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Physical Chemistry

Selenium Makes Luciferin Glow Red

Switching out sulfur with its bigger chalcogen neighbor red-shifts an analog of the firefly’s key illuminating chemical

by Bethany Halford
February 27, 2012 | A version of this story appeared in Volume 90, Issue 9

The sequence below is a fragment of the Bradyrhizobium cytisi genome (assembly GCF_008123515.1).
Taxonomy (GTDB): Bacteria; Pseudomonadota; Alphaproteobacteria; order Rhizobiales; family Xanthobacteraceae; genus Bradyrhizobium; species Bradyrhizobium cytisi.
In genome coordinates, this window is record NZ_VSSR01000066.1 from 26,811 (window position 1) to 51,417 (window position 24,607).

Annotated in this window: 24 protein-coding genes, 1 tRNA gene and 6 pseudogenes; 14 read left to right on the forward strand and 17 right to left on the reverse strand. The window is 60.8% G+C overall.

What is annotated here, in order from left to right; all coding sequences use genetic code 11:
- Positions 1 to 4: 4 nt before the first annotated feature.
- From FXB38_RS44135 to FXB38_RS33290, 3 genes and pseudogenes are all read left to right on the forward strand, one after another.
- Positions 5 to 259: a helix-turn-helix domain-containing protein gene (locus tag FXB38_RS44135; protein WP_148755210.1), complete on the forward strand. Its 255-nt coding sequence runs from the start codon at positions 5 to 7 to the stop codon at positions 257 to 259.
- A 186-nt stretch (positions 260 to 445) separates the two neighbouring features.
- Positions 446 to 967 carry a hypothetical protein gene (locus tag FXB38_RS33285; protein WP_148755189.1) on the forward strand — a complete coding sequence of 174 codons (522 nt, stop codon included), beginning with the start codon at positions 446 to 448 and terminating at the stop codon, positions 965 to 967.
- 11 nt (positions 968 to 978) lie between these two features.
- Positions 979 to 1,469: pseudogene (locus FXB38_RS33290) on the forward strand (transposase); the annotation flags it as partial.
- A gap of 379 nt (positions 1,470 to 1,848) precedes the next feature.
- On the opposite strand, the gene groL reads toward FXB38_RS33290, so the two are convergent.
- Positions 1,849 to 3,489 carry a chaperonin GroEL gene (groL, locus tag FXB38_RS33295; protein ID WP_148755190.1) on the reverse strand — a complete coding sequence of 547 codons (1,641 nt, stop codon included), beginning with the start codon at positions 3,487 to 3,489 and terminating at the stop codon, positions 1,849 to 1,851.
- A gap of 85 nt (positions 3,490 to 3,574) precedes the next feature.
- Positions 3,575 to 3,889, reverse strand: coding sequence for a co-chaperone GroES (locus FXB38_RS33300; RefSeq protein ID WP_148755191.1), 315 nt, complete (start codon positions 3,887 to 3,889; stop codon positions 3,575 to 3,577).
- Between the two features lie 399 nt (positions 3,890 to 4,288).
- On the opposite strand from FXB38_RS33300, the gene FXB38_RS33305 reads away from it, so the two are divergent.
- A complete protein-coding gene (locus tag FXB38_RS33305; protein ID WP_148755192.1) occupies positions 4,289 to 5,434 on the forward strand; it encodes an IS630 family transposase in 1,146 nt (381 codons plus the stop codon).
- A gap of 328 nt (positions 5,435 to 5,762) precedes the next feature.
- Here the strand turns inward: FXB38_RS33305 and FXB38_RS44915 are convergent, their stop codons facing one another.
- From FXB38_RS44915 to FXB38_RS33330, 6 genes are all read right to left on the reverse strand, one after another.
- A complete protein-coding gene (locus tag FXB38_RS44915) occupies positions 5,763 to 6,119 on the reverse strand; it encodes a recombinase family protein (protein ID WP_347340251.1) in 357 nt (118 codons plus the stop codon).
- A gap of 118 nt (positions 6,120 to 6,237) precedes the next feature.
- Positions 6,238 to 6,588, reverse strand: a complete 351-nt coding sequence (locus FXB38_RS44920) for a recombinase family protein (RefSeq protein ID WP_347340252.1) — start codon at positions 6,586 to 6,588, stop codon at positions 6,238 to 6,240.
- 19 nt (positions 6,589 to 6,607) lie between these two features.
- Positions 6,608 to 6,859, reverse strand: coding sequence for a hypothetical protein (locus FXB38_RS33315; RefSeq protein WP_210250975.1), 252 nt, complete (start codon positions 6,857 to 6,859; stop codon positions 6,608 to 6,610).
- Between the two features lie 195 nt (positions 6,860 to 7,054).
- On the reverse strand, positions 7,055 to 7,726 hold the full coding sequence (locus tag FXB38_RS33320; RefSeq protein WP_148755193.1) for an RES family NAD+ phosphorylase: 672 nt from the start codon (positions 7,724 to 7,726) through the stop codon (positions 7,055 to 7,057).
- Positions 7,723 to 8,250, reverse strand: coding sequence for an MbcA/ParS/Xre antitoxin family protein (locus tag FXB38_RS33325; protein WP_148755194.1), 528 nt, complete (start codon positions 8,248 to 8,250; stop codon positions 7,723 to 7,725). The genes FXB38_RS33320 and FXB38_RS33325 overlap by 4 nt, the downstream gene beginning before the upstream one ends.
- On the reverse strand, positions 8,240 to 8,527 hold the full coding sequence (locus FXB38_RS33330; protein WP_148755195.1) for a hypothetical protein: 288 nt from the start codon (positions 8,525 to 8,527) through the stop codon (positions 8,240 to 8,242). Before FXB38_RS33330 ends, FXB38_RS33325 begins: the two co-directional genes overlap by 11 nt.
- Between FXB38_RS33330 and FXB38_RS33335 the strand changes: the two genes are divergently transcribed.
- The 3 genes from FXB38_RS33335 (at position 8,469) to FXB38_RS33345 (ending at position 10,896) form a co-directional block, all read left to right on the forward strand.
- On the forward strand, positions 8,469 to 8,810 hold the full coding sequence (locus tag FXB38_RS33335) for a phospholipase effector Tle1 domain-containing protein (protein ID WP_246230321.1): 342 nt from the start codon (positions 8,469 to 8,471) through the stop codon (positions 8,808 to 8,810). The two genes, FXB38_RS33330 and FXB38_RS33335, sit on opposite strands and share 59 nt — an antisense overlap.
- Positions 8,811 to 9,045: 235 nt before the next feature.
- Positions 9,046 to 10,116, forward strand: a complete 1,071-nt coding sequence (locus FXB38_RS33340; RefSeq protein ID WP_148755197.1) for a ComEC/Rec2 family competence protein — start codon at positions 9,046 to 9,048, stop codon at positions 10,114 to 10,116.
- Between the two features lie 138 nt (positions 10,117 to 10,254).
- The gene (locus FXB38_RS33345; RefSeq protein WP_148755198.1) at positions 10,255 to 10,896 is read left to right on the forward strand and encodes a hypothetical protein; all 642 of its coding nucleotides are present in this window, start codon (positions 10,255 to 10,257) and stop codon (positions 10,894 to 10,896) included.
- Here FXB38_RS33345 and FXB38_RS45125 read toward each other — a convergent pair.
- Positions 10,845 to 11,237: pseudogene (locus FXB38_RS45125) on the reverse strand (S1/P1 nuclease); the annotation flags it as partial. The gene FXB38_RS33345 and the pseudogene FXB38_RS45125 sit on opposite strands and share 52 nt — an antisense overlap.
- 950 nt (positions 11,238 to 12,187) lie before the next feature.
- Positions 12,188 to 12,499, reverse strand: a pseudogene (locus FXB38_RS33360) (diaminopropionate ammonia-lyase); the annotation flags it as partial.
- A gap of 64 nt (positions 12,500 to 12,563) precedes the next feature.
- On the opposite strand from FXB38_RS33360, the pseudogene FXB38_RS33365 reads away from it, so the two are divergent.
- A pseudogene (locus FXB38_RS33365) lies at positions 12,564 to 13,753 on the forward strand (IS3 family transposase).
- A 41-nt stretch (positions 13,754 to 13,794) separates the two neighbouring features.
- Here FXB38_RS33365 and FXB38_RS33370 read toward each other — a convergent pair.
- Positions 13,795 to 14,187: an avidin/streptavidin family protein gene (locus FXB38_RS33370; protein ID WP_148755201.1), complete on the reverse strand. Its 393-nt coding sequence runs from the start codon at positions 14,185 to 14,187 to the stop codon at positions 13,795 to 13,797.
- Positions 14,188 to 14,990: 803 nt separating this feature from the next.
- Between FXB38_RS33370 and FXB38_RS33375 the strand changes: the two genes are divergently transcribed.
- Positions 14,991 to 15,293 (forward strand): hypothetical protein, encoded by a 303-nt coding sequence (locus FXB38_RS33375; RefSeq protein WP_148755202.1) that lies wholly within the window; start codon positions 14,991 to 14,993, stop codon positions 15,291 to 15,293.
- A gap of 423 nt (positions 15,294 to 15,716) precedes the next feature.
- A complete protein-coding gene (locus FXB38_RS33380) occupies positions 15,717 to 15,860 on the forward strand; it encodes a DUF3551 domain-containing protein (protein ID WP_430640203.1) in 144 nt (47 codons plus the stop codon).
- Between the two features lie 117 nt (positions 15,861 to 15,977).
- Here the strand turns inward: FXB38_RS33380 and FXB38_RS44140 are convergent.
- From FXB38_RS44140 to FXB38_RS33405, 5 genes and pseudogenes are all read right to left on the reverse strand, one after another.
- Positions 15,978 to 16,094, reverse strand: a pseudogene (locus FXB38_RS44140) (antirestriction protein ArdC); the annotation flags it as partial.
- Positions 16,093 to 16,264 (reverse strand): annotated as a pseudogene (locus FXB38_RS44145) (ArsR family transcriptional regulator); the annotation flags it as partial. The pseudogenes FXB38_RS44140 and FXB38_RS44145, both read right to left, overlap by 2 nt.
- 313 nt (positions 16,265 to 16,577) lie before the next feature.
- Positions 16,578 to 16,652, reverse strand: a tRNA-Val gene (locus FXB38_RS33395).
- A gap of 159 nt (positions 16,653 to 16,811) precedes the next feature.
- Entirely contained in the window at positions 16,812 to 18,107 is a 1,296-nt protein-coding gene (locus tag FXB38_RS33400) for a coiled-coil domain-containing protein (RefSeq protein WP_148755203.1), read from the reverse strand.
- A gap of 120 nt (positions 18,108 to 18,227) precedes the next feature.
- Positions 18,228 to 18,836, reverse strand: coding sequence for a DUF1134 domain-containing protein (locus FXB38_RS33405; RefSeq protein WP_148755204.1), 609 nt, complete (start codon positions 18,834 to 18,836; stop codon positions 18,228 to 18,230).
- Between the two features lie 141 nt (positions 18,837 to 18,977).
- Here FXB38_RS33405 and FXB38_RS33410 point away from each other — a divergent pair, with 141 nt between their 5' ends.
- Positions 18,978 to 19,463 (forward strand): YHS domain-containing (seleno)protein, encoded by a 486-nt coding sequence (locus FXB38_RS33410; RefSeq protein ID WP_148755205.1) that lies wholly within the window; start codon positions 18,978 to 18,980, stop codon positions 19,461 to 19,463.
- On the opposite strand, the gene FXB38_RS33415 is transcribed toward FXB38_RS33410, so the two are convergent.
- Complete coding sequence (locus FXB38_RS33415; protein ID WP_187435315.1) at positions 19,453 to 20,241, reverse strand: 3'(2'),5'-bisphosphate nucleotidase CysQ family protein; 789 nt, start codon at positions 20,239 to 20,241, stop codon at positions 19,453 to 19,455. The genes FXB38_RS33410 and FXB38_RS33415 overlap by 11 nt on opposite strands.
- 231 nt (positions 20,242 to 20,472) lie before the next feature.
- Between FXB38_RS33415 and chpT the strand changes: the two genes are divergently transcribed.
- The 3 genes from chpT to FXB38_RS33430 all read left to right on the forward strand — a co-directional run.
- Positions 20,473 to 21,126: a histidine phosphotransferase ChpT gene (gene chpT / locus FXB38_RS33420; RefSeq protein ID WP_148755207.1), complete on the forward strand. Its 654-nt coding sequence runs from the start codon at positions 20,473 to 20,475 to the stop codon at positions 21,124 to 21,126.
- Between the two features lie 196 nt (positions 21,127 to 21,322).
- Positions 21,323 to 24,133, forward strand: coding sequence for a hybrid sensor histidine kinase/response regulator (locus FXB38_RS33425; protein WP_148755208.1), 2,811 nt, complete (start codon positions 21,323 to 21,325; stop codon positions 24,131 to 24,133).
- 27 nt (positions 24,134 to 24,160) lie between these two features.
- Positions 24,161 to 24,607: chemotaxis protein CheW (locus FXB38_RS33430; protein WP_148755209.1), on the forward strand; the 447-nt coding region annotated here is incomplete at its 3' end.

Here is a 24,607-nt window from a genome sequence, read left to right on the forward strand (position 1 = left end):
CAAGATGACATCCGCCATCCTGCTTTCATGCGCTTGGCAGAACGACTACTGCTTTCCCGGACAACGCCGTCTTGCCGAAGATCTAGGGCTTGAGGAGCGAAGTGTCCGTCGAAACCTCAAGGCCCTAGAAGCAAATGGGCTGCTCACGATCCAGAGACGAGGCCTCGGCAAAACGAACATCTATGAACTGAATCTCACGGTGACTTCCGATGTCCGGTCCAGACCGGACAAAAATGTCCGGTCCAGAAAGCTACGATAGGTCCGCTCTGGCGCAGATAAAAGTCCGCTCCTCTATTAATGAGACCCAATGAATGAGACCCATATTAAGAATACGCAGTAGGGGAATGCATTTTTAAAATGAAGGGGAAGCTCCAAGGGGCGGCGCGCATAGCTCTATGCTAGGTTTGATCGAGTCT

Swapping selenium for sulfur in an analog of d-luciferin makes the compound glow red, rather than the usual yellow-green gleam of d-luciferin, when it meets up with the firefly luciferase enzyme (Angew. Chem. Int. Ed., DOI: 10.1002/anie.201105653). Stanford University’s Nicholas R. Conley, W. E. Moerner, and coworkers developed the selenium-substituted compound, aminoseleno-d-luciferin, by replacing sulfur with selenium in amino-d-luciferin, an orange-glowing analog of the firefly’s key light-up chemical. They hoped that red-shifting the compound would allow its emission to be observed from deeper within tissue, thereby making it superior to d-luciferin in bioluminescence imaging studies. The selenium substitution had little effect on the compound’s ability to bind to luciferase, but it had less light output than amino-d-luciferin in in vitro studies, in part because of its lower quantum yield. In vivo, the selenium-substituted compound was about as good as amino-d-luciferin, presumably because of a trade-off between its greater tissue penetration and its lower quantum yield. Because 77Se is a stable nucleus for magnetic resonance imaging (MRI), the researchers believe the compound could find use in bimodal bioluminescence-MRI studies.


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